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  •   Missile Failures Led To Loral-China Link

    Chinese Rocket
    The failed Chinese satellite launch in February 1996. (Reuters photo)
    By John Mintz
    Washington Post Staff Writer
    Friday, June 12, 1998; Page A20

    The Chinese rocket had barely cleared the tower before it veered sideways seconds after liftoff, exploding in a fireball against the night sky. Blazing rocket fuel and chunks of the 10-story launch vehicle rained down on a nearby village, killing scores of people and destroying the $85 million U.S. satellite that was its cargo.

    The failed launch on Feb. 14, 1996, was yet another setback in China's plans for its troubled Long March rocket. One after another in recent years, Long March rockets have gone haywire seconds after takeoff, doing near-barrel rolls or loops reminiscent of the early days of the American space program in the 1950s. Some released the satellites that U.S. firms paid millions of dollars to launch into useless, oddball orbits.

    These mishaps, and the bitter post-accident recriminations that followed, set the stage for the current congressional and Justice Department investigations of Loral Space & Communications Ltd., the company whose satellite was demolished in the 1996 accident and that is being probed for allegedly turning over sensitive information to the Chinese as part of a post-crash report. Ironically, that report marked an effort by Loral to head off years of rising frustrations between U.S. companies and Chinese space officials over the repeated Long March failures.

    For years before that accident, Chinese space executives tried to cover up the causes of the errors, U.S. industry executives said. In almost every case, the Chinese denied that their Long March rockets had been at fault and blamed the Western-built satellites.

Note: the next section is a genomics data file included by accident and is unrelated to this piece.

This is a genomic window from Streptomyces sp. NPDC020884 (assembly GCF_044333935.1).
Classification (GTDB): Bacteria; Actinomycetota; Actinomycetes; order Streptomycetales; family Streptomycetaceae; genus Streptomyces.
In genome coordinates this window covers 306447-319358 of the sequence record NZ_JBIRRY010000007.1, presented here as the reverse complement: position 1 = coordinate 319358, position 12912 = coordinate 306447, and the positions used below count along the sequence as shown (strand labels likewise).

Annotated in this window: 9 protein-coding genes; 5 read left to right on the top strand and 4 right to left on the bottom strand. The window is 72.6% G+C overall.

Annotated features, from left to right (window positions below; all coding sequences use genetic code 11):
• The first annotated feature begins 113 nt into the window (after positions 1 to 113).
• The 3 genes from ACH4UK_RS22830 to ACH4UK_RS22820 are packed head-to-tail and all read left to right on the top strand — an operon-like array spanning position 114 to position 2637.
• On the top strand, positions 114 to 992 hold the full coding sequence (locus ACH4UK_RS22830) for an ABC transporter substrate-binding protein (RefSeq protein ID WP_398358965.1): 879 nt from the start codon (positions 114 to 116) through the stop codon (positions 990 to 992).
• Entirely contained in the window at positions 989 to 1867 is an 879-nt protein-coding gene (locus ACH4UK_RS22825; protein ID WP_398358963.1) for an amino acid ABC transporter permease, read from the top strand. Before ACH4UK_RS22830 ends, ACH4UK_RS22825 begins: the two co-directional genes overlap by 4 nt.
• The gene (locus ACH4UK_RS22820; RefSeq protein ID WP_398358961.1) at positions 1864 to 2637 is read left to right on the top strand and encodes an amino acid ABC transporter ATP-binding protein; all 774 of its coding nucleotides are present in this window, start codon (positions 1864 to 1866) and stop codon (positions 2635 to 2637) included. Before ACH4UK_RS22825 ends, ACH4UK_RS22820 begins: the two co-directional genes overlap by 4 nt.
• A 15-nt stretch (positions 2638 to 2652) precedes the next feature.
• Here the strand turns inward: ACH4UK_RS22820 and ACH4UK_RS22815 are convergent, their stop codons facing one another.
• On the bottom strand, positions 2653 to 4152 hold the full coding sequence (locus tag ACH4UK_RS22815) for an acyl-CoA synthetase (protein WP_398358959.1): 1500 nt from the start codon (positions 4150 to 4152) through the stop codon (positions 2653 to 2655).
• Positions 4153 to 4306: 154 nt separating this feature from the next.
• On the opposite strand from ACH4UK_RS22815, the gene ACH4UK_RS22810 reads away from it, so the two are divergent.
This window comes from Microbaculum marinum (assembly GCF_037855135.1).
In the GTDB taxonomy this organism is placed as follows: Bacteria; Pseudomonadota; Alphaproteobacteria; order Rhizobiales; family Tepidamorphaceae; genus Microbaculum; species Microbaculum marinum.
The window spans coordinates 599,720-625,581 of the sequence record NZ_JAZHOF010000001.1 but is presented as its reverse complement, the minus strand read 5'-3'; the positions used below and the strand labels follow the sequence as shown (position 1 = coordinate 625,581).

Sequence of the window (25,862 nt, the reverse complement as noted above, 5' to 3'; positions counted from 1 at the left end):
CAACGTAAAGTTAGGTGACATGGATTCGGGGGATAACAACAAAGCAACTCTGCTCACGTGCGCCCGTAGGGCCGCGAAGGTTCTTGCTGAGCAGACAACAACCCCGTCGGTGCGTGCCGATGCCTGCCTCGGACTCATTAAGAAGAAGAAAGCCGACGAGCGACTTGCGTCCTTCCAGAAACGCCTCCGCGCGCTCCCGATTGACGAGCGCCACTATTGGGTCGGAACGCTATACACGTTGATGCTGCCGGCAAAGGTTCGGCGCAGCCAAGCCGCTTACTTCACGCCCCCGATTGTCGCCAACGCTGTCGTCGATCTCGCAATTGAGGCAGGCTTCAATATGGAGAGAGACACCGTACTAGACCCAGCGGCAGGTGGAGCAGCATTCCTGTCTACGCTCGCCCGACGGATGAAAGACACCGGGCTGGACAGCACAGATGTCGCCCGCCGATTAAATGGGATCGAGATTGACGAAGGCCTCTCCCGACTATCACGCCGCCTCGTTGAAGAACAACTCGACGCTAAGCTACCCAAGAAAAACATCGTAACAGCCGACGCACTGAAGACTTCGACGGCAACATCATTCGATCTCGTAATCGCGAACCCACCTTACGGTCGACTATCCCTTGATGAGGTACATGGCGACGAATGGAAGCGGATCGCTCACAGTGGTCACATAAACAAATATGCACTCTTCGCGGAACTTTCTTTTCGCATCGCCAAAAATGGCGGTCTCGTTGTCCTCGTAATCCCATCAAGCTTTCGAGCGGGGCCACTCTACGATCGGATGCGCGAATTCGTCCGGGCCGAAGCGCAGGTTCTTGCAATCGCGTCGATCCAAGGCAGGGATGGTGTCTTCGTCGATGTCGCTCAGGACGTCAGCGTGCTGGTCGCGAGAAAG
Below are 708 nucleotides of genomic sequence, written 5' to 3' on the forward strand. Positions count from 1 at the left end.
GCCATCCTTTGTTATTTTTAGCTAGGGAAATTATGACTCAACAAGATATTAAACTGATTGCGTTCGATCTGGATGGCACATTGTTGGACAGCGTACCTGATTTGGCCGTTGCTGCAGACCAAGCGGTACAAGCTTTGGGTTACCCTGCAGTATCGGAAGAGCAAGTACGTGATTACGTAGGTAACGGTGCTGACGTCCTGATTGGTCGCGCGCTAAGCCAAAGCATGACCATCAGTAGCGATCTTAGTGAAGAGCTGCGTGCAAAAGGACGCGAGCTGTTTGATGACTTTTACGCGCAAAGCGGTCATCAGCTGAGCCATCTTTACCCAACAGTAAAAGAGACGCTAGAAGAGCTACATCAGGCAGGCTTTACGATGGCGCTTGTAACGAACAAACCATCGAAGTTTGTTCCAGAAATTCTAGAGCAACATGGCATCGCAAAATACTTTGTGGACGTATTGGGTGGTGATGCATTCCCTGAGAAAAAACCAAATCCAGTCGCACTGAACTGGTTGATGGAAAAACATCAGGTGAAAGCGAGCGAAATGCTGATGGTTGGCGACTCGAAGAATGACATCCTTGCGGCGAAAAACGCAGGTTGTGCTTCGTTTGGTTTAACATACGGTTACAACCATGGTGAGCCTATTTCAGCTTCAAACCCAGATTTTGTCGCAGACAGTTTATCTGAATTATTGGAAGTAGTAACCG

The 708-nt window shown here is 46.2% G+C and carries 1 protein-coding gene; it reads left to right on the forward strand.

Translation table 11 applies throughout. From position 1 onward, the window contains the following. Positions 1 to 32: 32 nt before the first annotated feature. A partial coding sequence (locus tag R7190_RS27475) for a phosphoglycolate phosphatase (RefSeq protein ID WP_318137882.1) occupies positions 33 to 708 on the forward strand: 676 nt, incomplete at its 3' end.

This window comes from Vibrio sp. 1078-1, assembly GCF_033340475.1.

"Until quite recently, many in the space world shared the view that the Long March was pretty shoddy, their quality control standards weren't high, and dealing with them was a dicey situation," said John Logsdon, director of George Washington University's Space Policy Institute. "It was made worse because many Westerners didn't have confidence in China's reviews."

    The Chinese rocket industry began around 1970 as an outgrowth of China's super-secret nuclear ballistic missile program. In the last 27 years, about seven of the approximately 50 Long Marches launched have suffered serious failures or satellite orbit errors -- a success rate well below the other rocket-launching programs in the world, according to U.S. experts. But precise numbers are unknown -- because, they said, the Chinese have historically covered up their space embarrassments.

    At first the Chinese rockets launched only weather and scientific satellites for China's own use. Then in 1985, China, desperate for hard currency, started marketing its rockets as vehicles to send Western satellites into orbit at a time of growing demand for TV, radio, telephone and data services.